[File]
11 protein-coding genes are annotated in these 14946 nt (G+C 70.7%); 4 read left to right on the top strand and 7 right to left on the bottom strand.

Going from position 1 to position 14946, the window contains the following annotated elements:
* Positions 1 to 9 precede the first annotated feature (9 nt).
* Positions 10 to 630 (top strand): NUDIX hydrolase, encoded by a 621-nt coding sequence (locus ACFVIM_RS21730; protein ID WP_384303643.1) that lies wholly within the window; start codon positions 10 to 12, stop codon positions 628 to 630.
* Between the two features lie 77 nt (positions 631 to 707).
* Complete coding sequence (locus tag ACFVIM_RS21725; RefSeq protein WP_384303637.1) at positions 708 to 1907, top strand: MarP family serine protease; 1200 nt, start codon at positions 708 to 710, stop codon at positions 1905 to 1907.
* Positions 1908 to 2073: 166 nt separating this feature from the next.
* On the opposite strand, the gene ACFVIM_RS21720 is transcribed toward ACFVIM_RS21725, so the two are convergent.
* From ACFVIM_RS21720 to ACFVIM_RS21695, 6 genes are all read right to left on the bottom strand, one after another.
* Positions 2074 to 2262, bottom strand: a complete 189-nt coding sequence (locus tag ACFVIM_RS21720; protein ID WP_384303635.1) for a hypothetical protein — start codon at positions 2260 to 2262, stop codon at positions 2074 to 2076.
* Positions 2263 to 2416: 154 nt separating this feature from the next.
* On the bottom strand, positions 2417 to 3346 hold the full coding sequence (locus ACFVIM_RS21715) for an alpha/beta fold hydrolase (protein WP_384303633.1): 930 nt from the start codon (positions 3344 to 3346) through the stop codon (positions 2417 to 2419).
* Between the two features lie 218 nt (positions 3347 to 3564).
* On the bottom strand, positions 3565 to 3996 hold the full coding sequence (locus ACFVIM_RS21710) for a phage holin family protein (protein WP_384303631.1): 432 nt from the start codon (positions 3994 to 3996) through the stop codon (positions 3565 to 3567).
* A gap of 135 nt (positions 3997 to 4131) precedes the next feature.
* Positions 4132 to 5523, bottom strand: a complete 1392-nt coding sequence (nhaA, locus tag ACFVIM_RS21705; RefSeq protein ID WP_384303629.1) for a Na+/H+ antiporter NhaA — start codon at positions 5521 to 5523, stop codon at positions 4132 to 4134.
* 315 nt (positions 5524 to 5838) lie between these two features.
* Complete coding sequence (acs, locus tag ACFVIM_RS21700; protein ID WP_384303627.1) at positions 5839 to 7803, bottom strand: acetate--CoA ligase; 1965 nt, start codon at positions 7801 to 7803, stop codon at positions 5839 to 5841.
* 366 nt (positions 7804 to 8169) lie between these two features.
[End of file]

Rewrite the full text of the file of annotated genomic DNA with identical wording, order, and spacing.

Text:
11 protein-coding genes are annotated in these 14946 nt (G+C 70.7%); 4 read left to right on the top strand and 7 right to left on the bottom strand.

Going from position 1 to position 14946, the window contains the following annotated elements:
* Positions 1 to 9 precede the first annotated feature (9 nt).
* Positions 10 to 630 (top strand): NUDIX hydrolase, encoded by a 621-nt coding sequence (locus ACFVIM_RS21730; protein ID WP_384303643.1) that lies wholly within the window; start codon positions 10 to 12, stop codon positions 628 to 630.
* Between the two features lie 77 nt (positions 631 to 707).
* Complete coding sequence (locus tag ACFVIM_RS21725; RefSeq protein WP_384303637.1) at positions 708 to 1907, top strand: MarP family serine protease; 1200 nt, start codon at positions 708 to 710, stop codon at positions 1905 to 1907.
* Positions 1908 to 2073: 166 nt separating this feature from the next.
* On the opposite strand, the gene ACFVIM_RS21720 is transcribed toward ACFVIM_RS21725, so the two are convergent.
* From ACFVIM_RS21720 to ACFVIM_RS21695, 6 genes are all read right to left on the bottom strand, one after another.
* Positions 2074 to 2262, bottom strand: a complete 189-nt coding sequence (locus tag ACFVIM_RS21720; protein ID WP_384303635.1) for a hypothetical protein — start codon at positions 2260 to 2262, stop codon at positions 2074 to 2076.
* Positions 2263 to 2416: 154 nt separating this feature from the next.
* On the bottom strand, positions 2417 to 3346 hold the full coding sequence (locus ACFVIM_RS21715) for an alpha/beta fold hydrolase (protein WP_384303633.1): 930 nt from the start codon (positions 3344 to 3346) through the stop codon (positions 2417 to 2419).
* Between the two features lie 218 nt (positions 3347 to 3564).
* On the bottom strand, positions 3565 to 3996 hold the full coding sequence (locus ACFVIM_RS21710) for a phage holin family protein (protein WP_384303631.1): 432 nt from the start codon (positions 3994 to 3996) through the stop codon (positions 3565 to 3567).
* A gap of 135 nt (positions 3997 to 4131) precedes the next feature.
* Positions 4132 to 5523, bottom strand: a complete 1392-nt coding sequence (nhaA, locus tag ACFVIM_RS21705; RefSeq protein ID WP_384303629.1) for a Na+/H+ antiporter NhaA — start codon at positions 5521 to 5523, stop codon at positions 4132 to 4134.
* 315 nt (positions 5524 to 5838) lie between these two features.
* Complete coding sequence (acs, locus tag ACFVIM_RS21700; protein ID WP_384303627.1) at positions 5839 to 7803, bottom strand: acetate--CoA ligase; 1965 nt, start codon at positions 7801 to 7803, stop codon at positions 5839 to 5841.
* 366 nt (positions 7804 to 8169) lie between these two features.